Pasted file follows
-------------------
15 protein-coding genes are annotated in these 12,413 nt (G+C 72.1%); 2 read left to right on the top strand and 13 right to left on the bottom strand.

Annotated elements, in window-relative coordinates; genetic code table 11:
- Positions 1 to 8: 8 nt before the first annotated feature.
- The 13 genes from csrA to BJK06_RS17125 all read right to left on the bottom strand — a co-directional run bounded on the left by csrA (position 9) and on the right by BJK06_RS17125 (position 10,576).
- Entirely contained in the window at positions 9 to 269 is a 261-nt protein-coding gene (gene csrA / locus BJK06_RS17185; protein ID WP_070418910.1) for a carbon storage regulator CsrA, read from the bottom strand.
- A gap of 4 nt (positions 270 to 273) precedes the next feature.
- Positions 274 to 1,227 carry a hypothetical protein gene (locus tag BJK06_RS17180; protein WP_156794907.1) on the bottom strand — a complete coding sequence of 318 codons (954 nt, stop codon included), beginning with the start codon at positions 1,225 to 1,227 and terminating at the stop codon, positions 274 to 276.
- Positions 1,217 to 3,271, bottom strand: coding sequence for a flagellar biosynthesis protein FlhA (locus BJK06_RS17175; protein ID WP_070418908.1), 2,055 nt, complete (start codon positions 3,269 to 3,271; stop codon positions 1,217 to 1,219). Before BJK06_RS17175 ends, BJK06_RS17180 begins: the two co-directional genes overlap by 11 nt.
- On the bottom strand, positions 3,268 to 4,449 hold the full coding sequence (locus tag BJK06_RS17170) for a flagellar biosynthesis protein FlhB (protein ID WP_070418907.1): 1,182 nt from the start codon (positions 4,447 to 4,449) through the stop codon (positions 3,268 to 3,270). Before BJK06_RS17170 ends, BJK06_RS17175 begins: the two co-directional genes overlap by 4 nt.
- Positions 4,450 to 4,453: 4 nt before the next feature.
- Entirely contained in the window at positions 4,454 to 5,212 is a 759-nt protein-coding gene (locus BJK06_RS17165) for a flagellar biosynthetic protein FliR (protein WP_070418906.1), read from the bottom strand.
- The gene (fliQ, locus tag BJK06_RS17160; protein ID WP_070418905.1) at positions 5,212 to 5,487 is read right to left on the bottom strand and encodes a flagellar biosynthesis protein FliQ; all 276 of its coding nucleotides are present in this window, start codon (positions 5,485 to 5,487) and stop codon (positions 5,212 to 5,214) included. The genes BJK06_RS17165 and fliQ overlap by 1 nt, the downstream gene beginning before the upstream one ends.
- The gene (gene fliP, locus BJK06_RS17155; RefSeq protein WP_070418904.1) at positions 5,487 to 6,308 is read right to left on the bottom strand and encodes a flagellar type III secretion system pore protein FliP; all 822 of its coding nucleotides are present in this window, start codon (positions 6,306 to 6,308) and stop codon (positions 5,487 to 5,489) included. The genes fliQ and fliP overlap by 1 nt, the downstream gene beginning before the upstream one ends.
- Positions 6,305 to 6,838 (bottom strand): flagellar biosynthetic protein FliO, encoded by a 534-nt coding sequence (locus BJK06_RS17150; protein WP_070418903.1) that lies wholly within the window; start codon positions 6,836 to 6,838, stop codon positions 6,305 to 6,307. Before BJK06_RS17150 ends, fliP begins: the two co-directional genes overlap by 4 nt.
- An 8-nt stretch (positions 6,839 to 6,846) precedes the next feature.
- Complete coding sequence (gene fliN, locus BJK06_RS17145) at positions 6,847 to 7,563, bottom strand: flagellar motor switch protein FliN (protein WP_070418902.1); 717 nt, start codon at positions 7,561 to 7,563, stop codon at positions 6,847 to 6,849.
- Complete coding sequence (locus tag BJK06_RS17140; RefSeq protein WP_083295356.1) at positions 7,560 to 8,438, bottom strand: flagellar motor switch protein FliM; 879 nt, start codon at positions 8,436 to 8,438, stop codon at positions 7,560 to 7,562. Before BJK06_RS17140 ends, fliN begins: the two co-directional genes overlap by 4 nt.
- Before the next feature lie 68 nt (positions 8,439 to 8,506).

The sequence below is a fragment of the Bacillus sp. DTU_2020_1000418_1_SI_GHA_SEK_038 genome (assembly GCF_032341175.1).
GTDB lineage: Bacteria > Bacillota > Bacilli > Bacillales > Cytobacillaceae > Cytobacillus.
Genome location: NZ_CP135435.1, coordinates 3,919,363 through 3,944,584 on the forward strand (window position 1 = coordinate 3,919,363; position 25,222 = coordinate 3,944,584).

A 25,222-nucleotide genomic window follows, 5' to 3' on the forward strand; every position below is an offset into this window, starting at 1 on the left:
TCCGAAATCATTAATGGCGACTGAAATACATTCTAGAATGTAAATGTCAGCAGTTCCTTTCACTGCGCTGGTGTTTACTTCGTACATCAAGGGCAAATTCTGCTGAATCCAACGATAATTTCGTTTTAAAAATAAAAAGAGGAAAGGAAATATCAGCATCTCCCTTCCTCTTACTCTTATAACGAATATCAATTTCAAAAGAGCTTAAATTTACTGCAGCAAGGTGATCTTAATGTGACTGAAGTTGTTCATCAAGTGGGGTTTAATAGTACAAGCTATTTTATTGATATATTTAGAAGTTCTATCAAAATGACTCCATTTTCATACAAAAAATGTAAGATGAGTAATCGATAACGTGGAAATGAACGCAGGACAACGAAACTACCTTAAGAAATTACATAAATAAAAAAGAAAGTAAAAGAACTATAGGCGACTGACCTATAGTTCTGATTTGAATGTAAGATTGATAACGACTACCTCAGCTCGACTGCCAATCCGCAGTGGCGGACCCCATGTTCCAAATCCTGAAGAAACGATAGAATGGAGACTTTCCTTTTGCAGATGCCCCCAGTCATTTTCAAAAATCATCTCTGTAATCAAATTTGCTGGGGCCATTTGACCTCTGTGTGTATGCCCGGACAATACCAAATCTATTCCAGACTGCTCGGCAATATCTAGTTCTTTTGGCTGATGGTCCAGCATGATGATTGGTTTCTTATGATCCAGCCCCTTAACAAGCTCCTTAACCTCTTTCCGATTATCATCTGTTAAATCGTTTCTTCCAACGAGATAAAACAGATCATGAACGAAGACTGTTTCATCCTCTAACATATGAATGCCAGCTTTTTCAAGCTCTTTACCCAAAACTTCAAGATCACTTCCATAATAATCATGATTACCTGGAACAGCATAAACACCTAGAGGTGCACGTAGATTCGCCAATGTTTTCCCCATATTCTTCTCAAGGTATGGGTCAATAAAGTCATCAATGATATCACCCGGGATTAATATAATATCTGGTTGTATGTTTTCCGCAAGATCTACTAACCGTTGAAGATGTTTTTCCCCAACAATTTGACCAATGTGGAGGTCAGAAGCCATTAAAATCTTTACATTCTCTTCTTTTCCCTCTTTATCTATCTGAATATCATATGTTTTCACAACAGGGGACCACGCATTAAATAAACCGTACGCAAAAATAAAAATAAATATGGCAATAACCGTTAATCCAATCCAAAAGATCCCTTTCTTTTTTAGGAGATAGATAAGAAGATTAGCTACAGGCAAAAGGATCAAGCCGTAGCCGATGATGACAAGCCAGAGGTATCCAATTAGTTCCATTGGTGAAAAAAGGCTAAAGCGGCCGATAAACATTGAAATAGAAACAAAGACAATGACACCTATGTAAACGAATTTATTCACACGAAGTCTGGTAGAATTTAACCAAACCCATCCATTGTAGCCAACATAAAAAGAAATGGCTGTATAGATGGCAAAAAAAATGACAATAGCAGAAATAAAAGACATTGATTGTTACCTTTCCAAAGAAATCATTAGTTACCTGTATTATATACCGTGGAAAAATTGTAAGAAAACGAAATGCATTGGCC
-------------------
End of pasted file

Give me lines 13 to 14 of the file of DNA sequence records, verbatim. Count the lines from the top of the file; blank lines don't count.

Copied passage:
- The gene (gene fliP, locus BJK06_RS17155; RefSeq protein WP_070418904.1) at positions 5,487 to 6,308 is read right to left on the bottom strand and encodes a flagellar type III secretion system pore protein FliP; all 822 of its coding nucleotides are present in this window, start codon (positions 6,306 to 6,308) and stop codon (positions 5,487 to 5,489) included. The genes fliQ and fliP overlap by 1 nt, the downstream gene beginning before the upstream one ends.
- Positions 6,305 to 6,838 (bottom strand): flagellar biosynthetic protein FliO, encoded by a 534-nt coding sequence (locus BJK06_RS17150; protein WP_070418903.1) that lies wholly within the window; start codon positions 6,836 to 6,838, stop codon positions 6,305 to 6,307. Before BJK06_RS17150 ends, fliP begins: the two co-directional genes overlap by 4 nt.